as i float down this Swift Stream             1994

 

    Among many of the indigenous American cultures a method of picture writing was developed to communicate both with other tribes and within the tribal group. The picture writing of the Ojibwa Midewiwin Medicine Society, recorded in a Smithsonian ethnographic survey conducted in the late 1880’s drew me into an exploration of ideas conveyed through the use of image and language, especially in the form of chant and repeated ideogram.  

    If you have ever shared a favorite book with a child, too young to read, you may have experienced moments when the child can repeat every word on a page, just by looking at the picture.  In this same way, the Ojibwa stories were linked with their images and used as a mnemonic aid. 

   The title of this series comes from one such ideogram, translated “As I Float Down This Swift Stream”.  I took it to refer to the life passage of the speaker, perhaps a context set by an elder prefacing a bit of wisdom about to be conveyed.  In my painting, a clan figure moves along the flow indicating the passage of time.

As I Float Down This Swift Stream    1994

Acrylic on unstretched, sized canvas

6’ x 9’

I am An Event    1994

Acrylic on unstretched, sized canvas

6’ x 9’

Language, Language, Language    1994

Acrylic on unstretched, sized canvas

6’ x 9’

Power, Protection, Dreams and Fears    1994

Acrylic on unstretched, sized canvas

6’ x 9’

    These works are acrylic paintings on sized, but unstretched canvas that hang from grommets.  Each triptych is approximately six feet high by nine feet wide.  Words are repeated as in a meditative chant.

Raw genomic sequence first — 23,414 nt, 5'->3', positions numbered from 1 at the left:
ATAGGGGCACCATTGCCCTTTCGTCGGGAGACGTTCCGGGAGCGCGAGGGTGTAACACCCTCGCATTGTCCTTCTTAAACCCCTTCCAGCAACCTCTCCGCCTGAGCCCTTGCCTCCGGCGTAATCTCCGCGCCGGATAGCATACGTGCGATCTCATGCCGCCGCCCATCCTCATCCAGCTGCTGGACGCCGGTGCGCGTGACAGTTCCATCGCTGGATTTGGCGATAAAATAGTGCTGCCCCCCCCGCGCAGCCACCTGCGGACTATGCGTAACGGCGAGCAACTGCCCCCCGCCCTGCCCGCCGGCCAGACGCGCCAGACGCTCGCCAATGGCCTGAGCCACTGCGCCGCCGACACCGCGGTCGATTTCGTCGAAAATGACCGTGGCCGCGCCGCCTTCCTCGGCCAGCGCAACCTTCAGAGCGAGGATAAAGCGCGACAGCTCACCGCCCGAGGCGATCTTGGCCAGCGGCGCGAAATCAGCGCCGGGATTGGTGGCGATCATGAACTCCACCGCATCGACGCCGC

In Their Hands     1994

Acrylic on unstretched, sized canvas

6’ x 9’

The word ‘Language’ is repeated until, like in a chant, the words lose their substance and blend with one another.

When asked to describe himself, Buckminster Fuller would reply “I think I am a verb”.  I supposed this to mean a person of action.  In a similar sense, as we pass through time with accomplishments large and small, we might think of ourselves as an Event, something of ongoing activity and consequence.


I believe the Midewiwin society ceremonies enabled its members to become active ‘Verbs’ and meaningful ‘Events’ for their tribe.

Stones, Shells and Tokens that represented lessons learned were exchanged from master to student in the Midewiwin ceremonies.  Hands reaching across a circle represent this exchange.  Some of the earliest known art used the image of the hand.  I can think of no more significant a statement of “I exist” than the handprint of the artist.

This suite of paintings from 1995 employ ideograms of Ojibwa picture writing to tell my own stories.

Acrylic on canvas

One character is a story teller, while the other tries to listen to the voices of the ancestors.

24” x 30”

The story told from one generation to another takes on a form reminiscent of an embryo, as a genetic tale.

30” x 24”

A character strains to hear the words of ancestors long gone.

24” x 30”

Words obscure the image of an Earthwork from California, an actual ancient artifact that was being obliterated by the tracks of off road vehicles until the state protected it with a fence, the profile of which seemed to me reminiscent of a coffin.

30” x 24”